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Analysts Eye New Tactics to Deliver Chronic Care

By John Reichard, CQ HealthBeat Editor

March 23, 2009 -- Medicare demonstration programs to test better ways of treating the chronically ill don't point the way to a single best method, but other promising approaches do exist and should be pursued, panelists said at a Capitol Hill forum Monday sponsored by the seniors' lobby AARP.

Among the promising new models showcased at the forum is an approach called "guided care" in which a nurse-physician team begins with a detailed assessment of a patient's needs and a comprehensive plan of treatment. Using the resulting "care guide" and drawing on a "patient-friendly action plan" to involve the patient in managing his or her own condition, the nurse coordinates the various parties involved in care, monitors the patient and seeks to ensure that care continues as prescribed, particularly as the patient moves from the hospital to the home.

Similarly, a "transitional care" model developed by University of Pennsylvania gerontology professor Mary D. Naylor relies on planning by a registered nurse with gerontological expertise. The nurse tailors post-discharge care to each patient's situation, and provides follow-up care by phone and through home visits.

Among the lessons policy makers should draw from these approaches is the importance of following the patient through the hospital visit into other treatment settings and of in-person visits to monitor patients once they are discharged, said Susan Reinhard, director of AARP's Public Policy Institute.

Congressional aides at the forum agreed that Medicare demonstration programs offer no magic answer to the high costs and low quality that can result from the lack of coordination and monitoring characteristic of treatment of those with multiple chronic conditions.

Neera Tanden, representing the Obama administration, agreed, saying "we have limited experience with demos that are working." Tanden is a senior counselor at HHS on health overhaul issues. But Hill aides said that continued work to improve treatment could generate considerable savings and is a priority on both sides of the aisle.

Developed at the Johns Hopkins Bloomberg School of Public Health, the Guided Care Model appears to have reduced costs and boosted quality in a continuing study at eight primary care practices in the Baltimore-Washington, D.C. area.

"After the first eight months of the study, Guided Care patients experienced, on average, 24 percent fewer hospital days, 37 percent fewer skilled nursing facility days, 15 percent fewer emergency department visits and 29 percent fewer home health care episodes, as well as 9 percent more specialist visits," according to a Johns Hopkins fact sheet on the program. The summary said "these differences in utilization represent an estimated annual net savings." Patients involved rated the quality of care higher and doctors were more satisfied with communication with the patient and said they were better informed about the condition of the patient.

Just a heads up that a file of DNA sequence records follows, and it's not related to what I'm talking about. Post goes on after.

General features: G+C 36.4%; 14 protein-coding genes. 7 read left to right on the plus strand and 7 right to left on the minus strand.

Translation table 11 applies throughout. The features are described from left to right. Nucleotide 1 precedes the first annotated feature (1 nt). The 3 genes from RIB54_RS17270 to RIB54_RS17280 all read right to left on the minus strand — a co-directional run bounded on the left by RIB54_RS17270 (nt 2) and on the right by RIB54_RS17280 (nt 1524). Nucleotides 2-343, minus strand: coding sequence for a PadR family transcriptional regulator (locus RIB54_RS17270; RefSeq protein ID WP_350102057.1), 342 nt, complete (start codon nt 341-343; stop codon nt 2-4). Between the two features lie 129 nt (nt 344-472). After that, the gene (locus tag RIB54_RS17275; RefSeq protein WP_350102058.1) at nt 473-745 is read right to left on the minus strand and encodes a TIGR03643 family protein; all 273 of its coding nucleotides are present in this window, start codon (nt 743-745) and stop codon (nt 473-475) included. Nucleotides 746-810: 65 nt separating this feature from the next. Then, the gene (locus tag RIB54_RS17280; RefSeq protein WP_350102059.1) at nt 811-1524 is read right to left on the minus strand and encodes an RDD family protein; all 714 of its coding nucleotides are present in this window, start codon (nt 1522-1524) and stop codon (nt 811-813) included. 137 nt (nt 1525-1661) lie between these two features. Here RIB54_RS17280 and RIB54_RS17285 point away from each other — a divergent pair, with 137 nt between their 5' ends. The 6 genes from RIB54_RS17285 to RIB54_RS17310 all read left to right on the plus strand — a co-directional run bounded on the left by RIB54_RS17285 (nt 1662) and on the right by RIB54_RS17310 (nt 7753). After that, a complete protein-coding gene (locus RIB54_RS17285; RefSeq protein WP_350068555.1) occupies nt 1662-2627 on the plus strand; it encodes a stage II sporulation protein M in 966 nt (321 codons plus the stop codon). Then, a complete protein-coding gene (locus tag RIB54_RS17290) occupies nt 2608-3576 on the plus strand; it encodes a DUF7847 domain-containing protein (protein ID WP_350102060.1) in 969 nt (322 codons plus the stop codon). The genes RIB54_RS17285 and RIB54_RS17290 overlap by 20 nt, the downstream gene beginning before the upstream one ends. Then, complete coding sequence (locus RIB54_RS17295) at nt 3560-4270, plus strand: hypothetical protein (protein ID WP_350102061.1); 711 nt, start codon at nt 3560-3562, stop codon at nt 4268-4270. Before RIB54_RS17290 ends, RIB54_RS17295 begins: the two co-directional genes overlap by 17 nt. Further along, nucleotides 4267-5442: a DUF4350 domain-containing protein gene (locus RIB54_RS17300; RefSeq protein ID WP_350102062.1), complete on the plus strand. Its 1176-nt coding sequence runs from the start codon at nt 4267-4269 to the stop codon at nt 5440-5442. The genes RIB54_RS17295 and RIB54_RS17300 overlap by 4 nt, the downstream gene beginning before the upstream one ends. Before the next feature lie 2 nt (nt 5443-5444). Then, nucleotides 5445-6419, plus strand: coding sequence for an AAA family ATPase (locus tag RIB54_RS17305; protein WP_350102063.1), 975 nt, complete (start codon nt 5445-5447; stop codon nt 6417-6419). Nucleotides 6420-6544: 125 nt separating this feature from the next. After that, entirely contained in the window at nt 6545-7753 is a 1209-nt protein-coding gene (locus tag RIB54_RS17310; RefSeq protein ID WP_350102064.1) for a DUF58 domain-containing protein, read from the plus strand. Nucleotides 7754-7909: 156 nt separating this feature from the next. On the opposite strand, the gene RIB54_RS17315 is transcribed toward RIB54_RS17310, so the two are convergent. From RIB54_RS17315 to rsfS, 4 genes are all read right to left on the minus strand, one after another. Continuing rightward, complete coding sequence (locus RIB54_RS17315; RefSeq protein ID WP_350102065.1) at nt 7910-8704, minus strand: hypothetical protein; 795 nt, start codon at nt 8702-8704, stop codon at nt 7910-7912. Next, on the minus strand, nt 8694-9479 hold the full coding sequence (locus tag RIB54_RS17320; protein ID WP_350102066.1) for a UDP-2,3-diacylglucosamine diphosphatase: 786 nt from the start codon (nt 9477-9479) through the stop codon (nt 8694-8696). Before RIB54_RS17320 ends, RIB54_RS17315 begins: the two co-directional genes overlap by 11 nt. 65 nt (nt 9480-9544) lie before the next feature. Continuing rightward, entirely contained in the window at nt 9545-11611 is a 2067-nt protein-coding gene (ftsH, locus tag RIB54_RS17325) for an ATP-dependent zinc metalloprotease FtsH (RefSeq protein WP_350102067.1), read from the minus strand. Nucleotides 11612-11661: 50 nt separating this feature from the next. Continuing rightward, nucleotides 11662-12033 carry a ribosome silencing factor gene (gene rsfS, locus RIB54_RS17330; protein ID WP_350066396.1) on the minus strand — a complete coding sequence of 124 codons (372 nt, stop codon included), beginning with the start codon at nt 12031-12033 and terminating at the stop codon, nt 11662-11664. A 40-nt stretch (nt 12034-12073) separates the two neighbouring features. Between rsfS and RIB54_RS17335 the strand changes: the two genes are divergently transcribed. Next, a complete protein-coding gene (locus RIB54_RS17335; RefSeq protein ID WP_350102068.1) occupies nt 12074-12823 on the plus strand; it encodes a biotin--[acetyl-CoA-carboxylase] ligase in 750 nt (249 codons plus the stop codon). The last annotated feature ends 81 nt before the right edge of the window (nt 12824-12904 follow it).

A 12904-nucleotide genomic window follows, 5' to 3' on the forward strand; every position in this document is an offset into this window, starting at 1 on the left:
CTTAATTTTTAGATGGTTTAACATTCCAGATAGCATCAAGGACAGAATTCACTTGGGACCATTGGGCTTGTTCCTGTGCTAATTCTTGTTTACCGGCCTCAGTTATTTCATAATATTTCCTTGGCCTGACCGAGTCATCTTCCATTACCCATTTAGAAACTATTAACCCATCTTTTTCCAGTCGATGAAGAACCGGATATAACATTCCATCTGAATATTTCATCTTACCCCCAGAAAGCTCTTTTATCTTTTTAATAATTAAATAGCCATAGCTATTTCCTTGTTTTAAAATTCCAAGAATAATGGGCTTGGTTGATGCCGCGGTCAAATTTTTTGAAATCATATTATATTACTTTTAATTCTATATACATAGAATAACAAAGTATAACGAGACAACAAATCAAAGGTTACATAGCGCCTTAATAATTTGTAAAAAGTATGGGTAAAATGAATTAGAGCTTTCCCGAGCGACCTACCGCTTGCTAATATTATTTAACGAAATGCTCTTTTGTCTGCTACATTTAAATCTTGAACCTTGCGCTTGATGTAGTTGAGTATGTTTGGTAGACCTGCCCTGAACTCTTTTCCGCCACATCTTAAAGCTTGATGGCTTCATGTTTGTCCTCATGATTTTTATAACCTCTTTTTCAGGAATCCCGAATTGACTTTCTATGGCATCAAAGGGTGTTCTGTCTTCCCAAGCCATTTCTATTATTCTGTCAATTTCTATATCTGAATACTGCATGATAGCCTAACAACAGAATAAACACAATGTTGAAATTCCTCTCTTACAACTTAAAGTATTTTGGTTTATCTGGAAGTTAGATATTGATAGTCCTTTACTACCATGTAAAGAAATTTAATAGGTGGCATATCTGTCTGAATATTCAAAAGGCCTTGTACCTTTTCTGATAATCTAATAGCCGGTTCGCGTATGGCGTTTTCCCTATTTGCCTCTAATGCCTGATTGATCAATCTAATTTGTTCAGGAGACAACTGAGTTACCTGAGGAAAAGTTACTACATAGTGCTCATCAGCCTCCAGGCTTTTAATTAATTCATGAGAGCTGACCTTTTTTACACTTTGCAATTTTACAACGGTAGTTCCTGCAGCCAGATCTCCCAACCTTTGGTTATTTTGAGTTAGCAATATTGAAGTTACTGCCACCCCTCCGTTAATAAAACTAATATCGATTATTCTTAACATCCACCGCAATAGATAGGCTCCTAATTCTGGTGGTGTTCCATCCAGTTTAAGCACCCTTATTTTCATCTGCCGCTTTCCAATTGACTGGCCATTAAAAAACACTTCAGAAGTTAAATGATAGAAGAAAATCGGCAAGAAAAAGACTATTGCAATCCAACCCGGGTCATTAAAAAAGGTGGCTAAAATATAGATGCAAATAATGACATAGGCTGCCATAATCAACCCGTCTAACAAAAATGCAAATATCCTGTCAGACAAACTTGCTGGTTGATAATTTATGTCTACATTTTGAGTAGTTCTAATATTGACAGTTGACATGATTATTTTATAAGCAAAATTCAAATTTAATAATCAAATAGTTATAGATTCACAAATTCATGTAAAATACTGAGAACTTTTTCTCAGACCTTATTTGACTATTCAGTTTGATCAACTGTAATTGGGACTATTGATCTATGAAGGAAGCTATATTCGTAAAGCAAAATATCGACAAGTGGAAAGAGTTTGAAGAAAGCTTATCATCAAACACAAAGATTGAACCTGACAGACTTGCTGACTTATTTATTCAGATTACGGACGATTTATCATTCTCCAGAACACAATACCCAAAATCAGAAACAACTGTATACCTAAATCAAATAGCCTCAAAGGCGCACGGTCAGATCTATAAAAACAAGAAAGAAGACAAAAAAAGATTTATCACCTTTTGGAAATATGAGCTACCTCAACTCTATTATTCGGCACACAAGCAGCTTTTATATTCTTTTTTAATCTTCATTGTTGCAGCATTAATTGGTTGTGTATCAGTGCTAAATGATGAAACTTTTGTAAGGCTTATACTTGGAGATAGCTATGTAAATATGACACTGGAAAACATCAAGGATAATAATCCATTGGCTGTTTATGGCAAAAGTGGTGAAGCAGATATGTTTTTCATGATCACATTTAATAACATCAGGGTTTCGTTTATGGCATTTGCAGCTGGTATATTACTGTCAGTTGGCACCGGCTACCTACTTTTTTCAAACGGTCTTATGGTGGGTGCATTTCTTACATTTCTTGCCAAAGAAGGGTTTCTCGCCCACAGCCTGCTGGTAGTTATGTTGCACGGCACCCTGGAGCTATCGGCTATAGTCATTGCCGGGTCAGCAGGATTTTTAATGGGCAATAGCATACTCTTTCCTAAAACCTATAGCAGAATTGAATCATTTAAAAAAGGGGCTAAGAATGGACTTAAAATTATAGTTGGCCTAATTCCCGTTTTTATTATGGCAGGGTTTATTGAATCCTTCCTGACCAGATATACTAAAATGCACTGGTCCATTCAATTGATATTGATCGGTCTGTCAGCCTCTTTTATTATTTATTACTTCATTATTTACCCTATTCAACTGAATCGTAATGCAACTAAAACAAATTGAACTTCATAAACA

Use of the University of Pennsylvania transitional care model to treat congestive heart failure patients showed savings of $4,845 per patient after one year.

Mark Hayes, a GOP Senate Finance Committee health aide, said teamwork could be fostered through "accountable care organizations" that rely on a "shared-savings" model in which doctors and hospitals another providers who work together to deliver care more efficiently reap some of the financial rewards. Recently promoted at a Brookings Institution seminar by Dartmouth researcher Elliott Fisher and former Centers for Medicare and Medicaid Services Administrator Mark McClellan, the model shows promise, Hayes said.

Dan Elling, Republican staff director on the House Ways and Means Health Subcommittee, said better treatment of the chronically ill is a bipartisan priority. Elling said improved models should be designed to foster greater personal responsibility on the part of the patients, perhaps through incentives such as lower out-of-pocket premium costs for patients who manage their weight effectively.

Ashley Riddon, a legislative assistant to Sen. Blanche Lincoln, D-Ark., noted that legislation offered by her boss emphasizes a comprehensive geriatric assessment of the needs of chronically ill patents. She said that Medicare demos have shown that some design features of care do work, such as comprehensive geriatric assessments.

Mark Bayer, legislative director for Rep. Edward J. Markey, D-Mass., noted the importance of finding lower cost ways of treating people at home given the greater difficulties seniors have paying for assisted living because they can't raise enough money to enter those facilities by selling their homes in the slumping real estate market. Legislation offered by Markey and others in the last session of Congress would set up demonstration projects in 26 states to generate options to better coordinate care and keep the chronically ill in their homes and out of nursing homes as long as possible.

Chad Boult, the Johns Hopkins professor overseeing research to develop the Guided Care model, sounded a note of caution about changed payment systems, however. He said that the "shared savings" concept, for example, could in fact save money but also indicated that if not managed properly could lead to undertreatment.

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